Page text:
Research proves the more creatine absorbed in your body, the more significant improvement in sports or physical exercise, focusing mainly on reducing fatigue. The supplement helps conserve the ability of the muscle to perform the required speed and power. (x)
Collagen is a structural protein made up of several amino acids. It provides structural support to the connective tissues that exist outside the cells in the body. In a study that tested collagen peptide supplementation in resistance training, researchers found that collagen may create high amounts of arginine and glycine, essential in creatine production in the body. (x)
Take glycine with care and as instructed by a physician, especially if you are currently experiencing any medical conditions or taking any other supplements or medications. The recommended dosage for glycine powder is 1,000 mg one to three times per day, depending on individual needs, or as directed by a physician.
Where to Buy Glycine
You can purchase glycine in both powder and capsule form at BulkSupplements.com. The company is an industry-leading manufacturer and distributor for pure dietary supplements. BulkSupplements.com is not just a consumer brand. It also supplies pure ingredients to other food and supplement brands to make their products. All products at BulkSupplements.com are manufactured and tested according to current and proper manufacturing practices.
Are you interested in trying glycine as a dietary supplement for mental health, muscle protection, or potential antioxidant properties? Contact BulkSupplements.com to place an order today.
Side Effects of Glycine
Glycine is a safe supplement to take orally in amounts, and most people do not experience adverse effects. However, like any supplement, it can cause side effects. They include: (x)
- Stomach upset
Avoid taking this supplement while pregnant or breastfeeding, as there is not enough information on glycine’s side effects on pregnant women. Also, please consult a doctor for approval before adding it to your everyday diet. It may help you avoid or manage potential side effects.
The Bottom Line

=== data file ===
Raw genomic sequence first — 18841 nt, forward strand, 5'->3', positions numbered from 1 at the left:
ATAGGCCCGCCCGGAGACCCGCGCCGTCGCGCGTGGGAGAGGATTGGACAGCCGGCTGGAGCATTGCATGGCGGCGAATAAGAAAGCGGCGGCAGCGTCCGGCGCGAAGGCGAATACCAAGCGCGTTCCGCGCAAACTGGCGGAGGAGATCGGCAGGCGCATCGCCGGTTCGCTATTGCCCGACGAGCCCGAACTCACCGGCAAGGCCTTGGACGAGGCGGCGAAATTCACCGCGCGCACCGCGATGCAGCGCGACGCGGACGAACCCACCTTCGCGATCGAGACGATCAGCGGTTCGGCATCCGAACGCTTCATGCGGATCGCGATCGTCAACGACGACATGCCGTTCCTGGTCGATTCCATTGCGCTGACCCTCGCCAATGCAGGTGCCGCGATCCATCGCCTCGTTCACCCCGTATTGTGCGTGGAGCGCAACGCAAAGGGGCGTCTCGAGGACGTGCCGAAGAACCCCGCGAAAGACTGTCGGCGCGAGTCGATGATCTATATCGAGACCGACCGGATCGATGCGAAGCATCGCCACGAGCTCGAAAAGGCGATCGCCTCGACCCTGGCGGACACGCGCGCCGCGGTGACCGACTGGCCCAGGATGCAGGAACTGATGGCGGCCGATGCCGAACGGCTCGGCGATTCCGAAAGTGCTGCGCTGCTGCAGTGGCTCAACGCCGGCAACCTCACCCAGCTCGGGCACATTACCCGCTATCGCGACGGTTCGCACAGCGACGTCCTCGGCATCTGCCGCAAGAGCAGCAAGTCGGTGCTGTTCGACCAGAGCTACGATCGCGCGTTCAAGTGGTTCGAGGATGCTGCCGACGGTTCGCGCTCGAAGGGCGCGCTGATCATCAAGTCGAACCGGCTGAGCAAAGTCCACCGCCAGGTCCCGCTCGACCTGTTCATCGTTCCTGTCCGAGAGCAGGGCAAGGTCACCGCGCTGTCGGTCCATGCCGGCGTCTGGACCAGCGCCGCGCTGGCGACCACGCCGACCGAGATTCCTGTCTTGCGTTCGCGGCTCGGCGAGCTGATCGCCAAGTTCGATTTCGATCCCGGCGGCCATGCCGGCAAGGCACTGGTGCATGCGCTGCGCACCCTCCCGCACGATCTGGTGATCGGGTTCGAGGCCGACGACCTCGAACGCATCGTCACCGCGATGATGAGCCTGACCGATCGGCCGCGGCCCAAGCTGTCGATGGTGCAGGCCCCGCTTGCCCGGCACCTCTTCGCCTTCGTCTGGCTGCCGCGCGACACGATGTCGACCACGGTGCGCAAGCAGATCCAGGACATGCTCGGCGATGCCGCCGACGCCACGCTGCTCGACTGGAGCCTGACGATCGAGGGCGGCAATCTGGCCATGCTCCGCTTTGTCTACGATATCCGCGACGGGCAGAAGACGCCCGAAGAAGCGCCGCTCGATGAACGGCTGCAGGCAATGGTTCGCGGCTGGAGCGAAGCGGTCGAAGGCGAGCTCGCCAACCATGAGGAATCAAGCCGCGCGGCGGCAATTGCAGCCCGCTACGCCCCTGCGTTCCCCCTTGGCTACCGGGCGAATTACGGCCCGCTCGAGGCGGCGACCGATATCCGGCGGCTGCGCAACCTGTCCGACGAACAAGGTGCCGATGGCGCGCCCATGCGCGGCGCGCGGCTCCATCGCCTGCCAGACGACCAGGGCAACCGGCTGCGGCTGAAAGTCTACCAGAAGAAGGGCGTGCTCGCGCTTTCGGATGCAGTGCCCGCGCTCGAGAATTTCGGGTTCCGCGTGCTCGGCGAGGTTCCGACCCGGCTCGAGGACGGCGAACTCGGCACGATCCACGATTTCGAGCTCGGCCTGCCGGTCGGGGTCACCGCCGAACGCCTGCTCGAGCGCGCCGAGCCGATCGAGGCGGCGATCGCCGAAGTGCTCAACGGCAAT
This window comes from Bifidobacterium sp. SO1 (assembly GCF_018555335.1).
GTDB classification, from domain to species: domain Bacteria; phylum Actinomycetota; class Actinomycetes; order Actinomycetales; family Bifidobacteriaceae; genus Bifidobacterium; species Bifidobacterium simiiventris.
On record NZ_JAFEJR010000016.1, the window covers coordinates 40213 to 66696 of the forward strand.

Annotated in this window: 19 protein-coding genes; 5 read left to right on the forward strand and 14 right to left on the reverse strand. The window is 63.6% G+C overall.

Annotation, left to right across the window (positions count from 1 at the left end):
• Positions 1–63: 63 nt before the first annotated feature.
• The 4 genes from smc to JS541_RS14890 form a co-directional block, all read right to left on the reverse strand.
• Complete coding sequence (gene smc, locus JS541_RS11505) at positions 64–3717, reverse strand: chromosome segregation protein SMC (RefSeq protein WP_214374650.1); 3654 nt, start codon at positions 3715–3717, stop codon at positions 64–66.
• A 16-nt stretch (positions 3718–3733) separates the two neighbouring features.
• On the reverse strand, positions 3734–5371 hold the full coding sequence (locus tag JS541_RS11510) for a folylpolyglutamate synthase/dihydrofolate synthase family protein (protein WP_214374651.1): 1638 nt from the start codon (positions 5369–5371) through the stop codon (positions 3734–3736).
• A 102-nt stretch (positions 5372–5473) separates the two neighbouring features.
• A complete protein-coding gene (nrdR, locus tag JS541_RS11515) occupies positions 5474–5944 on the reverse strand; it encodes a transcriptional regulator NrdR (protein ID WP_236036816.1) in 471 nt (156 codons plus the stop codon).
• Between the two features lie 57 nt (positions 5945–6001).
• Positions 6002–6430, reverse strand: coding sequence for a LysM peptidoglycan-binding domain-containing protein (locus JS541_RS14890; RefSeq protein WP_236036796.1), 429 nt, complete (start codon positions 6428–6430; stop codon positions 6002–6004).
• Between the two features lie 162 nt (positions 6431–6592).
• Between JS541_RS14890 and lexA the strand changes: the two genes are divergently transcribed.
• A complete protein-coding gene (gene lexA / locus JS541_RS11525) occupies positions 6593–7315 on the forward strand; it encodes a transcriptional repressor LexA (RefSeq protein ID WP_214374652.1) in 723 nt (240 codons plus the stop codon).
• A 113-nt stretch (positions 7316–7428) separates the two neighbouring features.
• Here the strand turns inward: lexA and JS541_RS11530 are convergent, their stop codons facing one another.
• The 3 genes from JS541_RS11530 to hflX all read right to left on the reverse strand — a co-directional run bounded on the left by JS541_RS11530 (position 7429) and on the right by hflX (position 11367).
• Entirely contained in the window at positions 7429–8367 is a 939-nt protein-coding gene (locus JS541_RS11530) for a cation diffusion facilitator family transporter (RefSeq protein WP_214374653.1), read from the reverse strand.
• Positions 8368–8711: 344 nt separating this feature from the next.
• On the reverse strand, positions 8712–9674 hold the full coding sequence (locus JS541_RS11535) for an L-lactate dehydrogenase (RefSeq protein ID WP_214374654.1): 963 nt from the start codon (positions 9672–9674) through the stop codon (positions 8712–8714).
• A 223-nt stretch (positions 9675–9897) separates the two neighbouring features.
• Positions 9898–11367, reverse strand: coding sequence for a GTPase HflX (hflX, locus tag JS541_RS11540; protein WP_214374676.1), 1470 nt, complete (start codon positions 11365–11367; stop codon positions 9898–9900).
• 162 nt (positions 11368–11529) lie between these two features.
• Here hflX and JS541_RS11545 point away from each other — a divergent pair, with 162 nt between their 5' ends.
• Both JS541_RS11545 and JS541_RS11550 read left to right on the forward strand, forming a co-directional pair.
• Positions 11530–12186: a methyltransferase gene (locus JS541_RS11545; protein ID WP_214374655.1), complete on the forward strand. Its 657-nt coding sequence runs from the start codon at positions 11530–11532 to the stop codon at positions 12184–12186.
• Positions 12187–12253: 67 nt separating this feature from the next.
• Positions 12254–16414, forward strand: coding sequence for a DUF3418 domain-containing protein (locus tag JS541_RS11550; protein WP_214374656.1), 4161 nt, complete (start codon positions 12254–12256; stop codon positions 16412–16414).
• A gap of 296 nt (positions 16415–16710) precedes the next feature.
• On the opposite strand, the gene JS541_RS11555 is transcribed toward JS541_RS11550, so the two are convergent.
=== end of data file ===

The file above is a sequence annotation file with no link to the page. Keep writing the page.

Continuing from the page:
Glycine is a nonessential amino acid that helps promote essential immune functions in the body. It handles the body’s ability to develop collagen, present in bones, cartilage, ligaments, skin and muscles. The medical field considers glycine a vital nonessential amino acid found in humans, animals and mammals.
Studies show that you can use glycine for your well-being, sleep, and anxiety. (x) Glycine works as a natural neurotransmitter and additionally works as an anti-inflammatory agent, antioxidant, and modulator of the immune system in the peripheral and nervous tissues. This function aims to help the body fight inflammation and break down potentially harmful substances in the body.
Natural glycine in the body restores glutathione and helps protect against oxidative stress, which may help ease stress-related disorders. According to studies, the protein-rich amino acid can also help protect muscle, promote liver health, and function as a potentially successful sleep aid.
Remember to take the glycine supplement with care and as instructed by a physician, especially if you are currently experiencing any medical conditions or taking any other medications or supplements.
Women who are pregnant or breastfeeding should refrain from taking glycine, as there is not enough evidence to conclude the supplement would or would not harm the infant or the mother and the developing child.
Before adding any supplementation to your diet, consult a doctor to ensure the supplement is right for you. Glycine is safe in recommended doses, but it can cause side effects.
If you need a supplement to aid in reducing inflammation, muscle wear or suffering from collagen production, glycine may be the right supplement for you.
These statements have not been evaluated by the Food and Drug Administration. These products are not intended to diagnose, treat, cure or prevent any disease.